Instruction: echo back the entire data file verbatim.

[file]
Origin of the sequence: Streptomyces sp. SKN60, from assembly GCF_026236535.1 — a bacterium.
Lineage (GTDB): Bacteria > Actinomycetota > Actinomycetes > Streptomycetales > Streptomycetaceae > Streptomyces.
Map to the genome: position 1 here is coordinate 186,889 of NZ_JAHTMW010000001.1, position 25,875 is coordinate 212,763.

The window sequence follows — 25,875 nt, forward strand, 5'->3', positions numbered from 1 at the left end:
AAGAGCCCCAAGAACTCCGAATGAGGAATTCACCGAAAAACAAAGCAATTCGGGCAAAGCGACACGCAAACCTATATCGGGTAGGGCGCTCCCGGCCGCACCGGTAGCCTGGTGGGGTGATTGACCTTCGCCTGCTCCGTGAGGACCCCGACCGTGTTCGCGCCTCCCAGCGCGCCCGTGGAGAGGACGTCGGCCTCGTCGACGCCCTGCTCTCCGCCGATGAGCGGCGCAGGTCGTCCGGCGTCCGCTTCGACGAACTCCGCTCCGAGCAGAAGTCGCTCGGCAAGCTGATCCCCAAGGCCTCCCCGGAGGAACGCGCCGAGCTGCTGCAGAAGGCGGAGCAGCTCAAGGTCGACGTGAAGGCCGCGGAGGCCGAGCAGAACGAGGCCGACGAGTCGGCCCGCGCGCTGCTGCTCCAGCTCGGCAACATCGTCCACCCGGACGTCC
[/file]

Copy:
Origin of the sequence: Streptomyces sp. SKN60, from assembly GCF_026236535.1 — a bacterium.
Lineage (GTDB): Bacteria > Actinomycetota > Actinomycetes > Streptomycetales > Streptomycetaceae > Streptomyces.
Map to the genome: position 1 here is coordinate 186,889 of NZ_JAHTMW010000001.1, position 25,875 is coordinate 212,763.

The window sequence follows — 25,875 nt, forward strand, 5'->3', positions numbered from 1 at the left end:
AAGAGCCCCAAGAACTCCGAATGAGGAATTCACCGAAAAACAAAGCAATTCGGGCAAAGCGACACGCAAACCTATATCGGGTAGGGCGCTCCCGGCCGCACCGGTAGCCTGGTGGGGTGATTGACCTTCGCCTGCTCCGTGAGGACCCCGACCGTGTTCGCGCCTCCCAGCGCGCCCGTGGAGAGGACGTCGGCCTCGTCGACGCCCTGCTCTCCGCCGATGAGCGGCGCAGGTCGTCCGGCGTCCGCTTCGACGAACTCCGCTCCGAGCAGAAGTCGCTCGGCAAGCTGATCCCCAAGGCCTCCCCGGAGGAACGCGCCGAGCTGCTGCAGAAGGCGGAGCAGCTCAAGGTCGACGTGAAGGCCGCGGAGGCCGAGCAGAACGAGGCCGACGAGTCGGCCCGCGCGCTGCTGCTCCAGCTCGGCAACATCGTCCACCCGGACGTCC